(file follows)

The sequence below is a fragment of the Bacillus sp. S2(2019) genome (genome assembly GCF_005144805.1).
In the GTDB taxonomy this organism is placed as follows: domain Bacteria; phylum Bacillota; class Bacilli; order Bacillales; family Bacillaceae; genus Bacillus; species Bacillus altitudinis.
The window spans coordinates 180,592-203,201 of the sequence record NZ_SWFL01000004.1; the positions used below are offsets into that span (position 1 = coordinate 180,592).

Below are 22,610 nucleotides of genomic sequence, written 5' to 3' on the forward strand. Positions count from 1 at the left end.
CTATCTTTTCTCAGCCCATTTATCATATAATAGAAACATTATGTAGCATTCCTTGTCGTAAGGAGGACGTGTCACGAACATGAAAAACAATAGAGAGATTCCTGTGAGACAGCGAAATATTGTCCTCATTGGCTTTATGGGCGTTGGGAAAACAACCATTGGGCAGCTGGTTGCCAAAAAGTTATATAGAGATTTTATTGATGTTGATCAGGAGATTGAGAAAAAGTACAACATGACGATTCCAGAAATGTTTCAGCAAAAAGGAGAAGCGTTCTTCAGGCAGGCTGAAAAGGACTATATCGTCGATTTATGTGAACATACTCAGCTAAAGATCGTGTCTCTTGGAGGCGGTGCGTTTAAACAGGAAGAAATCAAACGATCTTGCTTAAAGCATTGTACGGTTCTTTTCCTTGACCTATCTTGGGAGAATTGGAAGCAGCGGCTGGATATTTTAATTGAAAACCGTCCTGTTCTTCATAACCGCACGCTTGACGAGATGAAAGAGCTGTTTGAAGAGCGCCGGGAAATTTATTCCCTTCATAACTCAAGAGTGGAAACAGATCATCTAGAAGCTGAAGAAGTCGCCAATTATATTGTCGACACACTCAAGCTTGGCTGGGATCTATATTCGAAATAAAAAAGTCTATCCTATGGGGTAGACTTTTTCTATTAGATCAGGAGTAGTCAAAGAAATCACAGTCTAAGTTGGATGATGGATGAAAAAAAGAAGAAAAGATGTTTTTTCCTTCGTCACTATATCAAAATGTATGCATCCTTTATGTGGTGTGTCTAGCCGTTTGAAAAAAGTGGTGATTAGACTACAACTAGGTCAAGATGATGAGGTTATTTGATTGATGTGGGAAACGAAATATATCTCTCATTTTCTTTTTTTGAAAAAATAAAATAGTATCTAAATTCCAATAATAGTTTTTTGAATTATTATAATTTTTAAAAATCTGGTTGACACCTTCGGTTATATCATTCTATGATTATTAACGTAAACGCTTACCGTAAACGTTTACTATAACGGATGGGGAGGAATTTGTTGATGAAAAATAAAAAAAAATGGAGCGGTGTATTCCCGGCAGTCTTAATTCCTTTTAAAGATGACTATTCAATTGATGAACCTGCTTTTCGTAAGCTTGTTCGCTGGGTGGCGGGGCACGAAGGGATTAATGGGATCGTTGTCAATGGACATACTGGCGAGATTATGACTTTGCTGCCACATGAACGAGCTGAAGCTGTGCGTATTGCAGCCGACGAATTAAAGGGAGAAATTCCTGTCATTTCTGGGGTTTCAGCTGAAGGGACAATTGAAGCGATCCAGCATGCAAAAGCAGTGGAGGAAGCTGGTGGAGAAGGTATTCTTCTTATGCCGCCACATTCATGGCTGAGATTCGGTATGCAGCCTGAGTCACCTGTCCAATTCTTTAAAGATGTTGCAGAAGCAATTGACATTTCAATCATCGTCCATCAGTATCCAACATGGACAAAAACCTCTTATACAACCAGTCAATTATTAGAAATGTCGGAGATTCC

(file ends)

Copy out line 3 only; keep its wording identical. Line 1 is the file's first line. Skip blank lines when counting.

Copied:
The window spans coordinates 180,592-203,201 of the sequence record NZ_SWFL01000004.1; the positions used below are offsets into that span (position 1 = coordinate 180,592).